The 2019 FIS technical committee meetings took place last week once again at the Hilton Zurich Airport hotel in Switzerland, with four days of planning, strategizing and implementation on the part of subcommittees and other groups culminating in Friday’s day-long Snowboard, Freestyle and Freeski Committee meeting.
With briefs from the heads of the Freeski and Snowboard Park & Pipe, Cross, Moguls & Aerials, Alpine Snowboard, and several other subcommittees, an extensive discussion on strategies, direction, and action for the various events under the Committee umbrella, and presentations from the likes of Krasnoyrask 2025, Beijing 2022, and Lausanne 2020, there was a huge amount of ground covered over the course of Friday’s meeting.
Here we’ll illustrate some of the highlights, beginning with perhaps the biggest news of the season for fans of FIS Snowboard, Freestyle, and Freeski - the announcement that ALL World Cup events will be live streamed on the FIS Snowboard or FIS Freestyle YouTube channels this season, available for free viewing in all nations where a national broadcaster does not hold exclusive rights to the event. Already the season-opening FIS Snowboard big air World Cup and the FIS Freeski halfpipe World Cup competitions in Cardrona (NZL) have been livestreamed, and we look forward to growing engagement and viewership over the season with this hugely exciting development in the partnership between FIS and our broadcast rights holders at InFront Sports & Media.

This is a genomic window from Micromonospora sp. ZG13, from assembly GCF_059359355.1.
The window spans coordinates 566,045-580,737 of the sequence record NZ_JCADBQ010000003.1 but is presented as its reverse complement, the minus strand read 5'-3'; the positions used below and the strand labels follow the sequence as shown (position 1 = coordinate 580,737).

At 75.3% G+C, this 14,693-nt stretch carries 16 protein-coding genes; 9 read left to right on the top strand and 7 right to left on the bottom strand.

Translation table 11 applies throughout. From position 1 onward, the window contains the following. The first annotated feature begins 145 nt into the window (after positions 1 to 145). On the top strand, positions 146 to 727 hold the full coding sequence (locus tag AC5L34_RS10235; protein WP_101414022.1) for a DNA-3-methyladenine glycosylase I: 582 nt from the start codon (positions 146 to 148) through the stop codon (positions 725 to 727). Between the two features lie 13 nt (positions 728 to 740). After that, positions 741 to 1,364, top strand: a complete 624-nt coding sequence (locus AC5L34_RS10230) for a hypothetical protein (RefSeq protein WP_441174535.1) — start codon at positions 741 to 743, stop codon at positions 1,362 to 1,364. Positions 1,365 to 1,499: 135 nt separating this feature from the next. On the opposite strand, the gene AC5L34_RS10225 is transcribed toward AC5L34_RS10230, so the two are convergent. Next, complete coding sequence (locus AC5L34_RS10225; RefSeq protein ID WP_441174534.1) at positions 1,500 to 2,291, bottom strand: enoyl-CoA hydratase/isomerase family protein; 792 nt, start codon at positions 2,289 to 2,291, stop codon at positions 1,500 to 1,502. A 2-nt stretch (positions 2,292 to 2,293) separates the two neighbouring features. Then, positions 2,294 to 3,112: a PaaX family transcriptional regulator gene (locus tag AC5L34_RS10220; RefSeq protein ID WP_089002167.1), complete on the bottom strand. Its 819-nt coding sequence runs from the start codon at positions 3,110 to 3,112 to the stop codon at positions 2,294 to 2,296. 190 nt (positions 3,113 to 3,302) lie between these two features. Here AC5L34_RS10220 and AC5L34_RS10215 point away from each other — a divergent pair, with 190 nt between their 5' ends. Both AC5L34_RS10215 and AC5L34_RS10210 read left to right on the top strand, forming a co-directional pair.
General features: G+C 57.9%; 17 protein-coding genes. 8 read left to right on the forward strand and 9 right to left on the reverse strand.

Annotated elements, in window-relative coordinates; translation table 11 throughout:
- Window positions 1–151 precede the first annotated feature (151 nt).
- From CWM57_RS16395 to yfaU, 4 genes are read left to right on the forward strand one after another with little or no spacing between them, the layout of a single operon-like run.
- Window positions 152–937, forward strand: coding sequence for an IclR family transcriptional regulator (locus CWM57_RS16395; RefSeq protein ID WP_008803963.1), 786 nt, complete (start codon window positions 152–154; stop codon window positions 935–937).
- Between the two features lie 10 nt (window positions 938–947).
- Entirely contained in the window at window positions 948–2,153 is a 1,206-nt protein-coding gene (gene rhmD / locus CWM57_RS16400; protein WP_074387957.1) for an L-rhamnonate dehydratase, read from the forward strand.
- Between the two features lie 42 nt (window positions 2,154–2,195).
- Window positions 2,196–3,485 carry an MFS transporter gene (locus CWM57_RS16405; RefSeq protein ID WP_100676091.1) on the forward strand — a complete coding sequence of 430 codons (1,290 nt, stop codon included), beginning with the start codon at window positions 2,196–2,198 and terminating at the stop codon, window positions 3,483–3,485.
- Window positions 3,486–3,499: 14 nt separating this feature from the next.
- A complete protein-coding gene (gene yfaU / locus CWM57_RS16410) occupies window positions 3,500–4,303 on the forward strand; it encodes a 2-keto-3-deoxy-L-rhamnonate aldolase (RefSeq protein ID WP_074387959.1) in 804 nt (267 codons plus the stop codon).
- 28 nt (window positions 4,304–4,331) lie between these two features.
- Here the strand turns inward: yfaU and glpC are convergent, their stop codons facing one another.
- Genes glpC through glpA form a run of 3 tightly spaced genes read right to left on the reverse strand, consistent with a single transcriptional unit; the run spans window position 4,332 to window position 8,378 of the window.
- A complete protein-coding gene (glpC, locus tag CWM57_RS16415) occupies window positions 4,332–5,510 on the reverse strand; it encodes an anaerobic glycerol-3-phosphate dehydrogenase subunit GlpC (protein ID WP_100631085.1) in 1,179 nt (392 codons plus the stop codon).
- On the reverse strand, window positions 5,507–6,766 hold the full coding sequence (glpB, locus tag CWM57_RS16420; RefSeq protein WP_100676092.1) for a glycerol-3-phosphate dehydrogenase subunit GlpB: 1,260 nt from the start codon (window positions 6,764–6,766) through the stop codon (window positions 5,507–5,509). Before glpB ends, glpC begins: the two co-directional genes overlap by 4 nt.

Park & Pipe
With the international competition rulebook now fully harmonized between Snowboard and Freeski, Park & Pipe Contest Director Roberto Moresi opened the subcommittee reports by addressing minor complications in season scheduling as FIS continues efforts to avoid conflicts with other major event organizers such as the X Games and Dew Tour.
Moresi also spoke on the slopestyle/big air qualification process for the upcoming Beijing 2022 Olympic Winter Games, which have been moved forward slightly from their originally-planned dates. For slopestyle and big air athletes, a rider’s best six slopestyle, best four big air, and world championships results from within the qualification period will now be counted towards the rider’s Olympic status.
As well, the harmonization of the FIS and World Snowboard Federation’s ranking lists continues to be a topic of discussion, with full implementation of the joint points list slated for spring 2022. While the partnership with WSF paints a clear way forward for a comprehensive Snowboard ranking list, a similar independent ranking system for Freeski will be a major topic of focus in the coming months.
Work on harmonization of the International Competition Rules continues to be a main point of focus in the world of ski and snowboard cross, as the two disciplines continue on the long process of working out the details towards the complicated goal of increased synergy. Cross Race Director JP Baralo spoke of some of the difficulties in these efforts while maintaining a positive outlook for the future, whatever it may hold.
On the Audi FIS Ski Cross World Cup side of things, the Cross Alps Tour was once again on the agenda, as tweaks to the season-opening four-stop tour are likely in the future. Though the Val Thorens (FRA), Montafon (AUT), Arosa (SUI), and Innichen (ITA) order of dates will continue this season, the proposition of finishing the tour with the Arosa nighttime sprint event in future seasons has widespread support.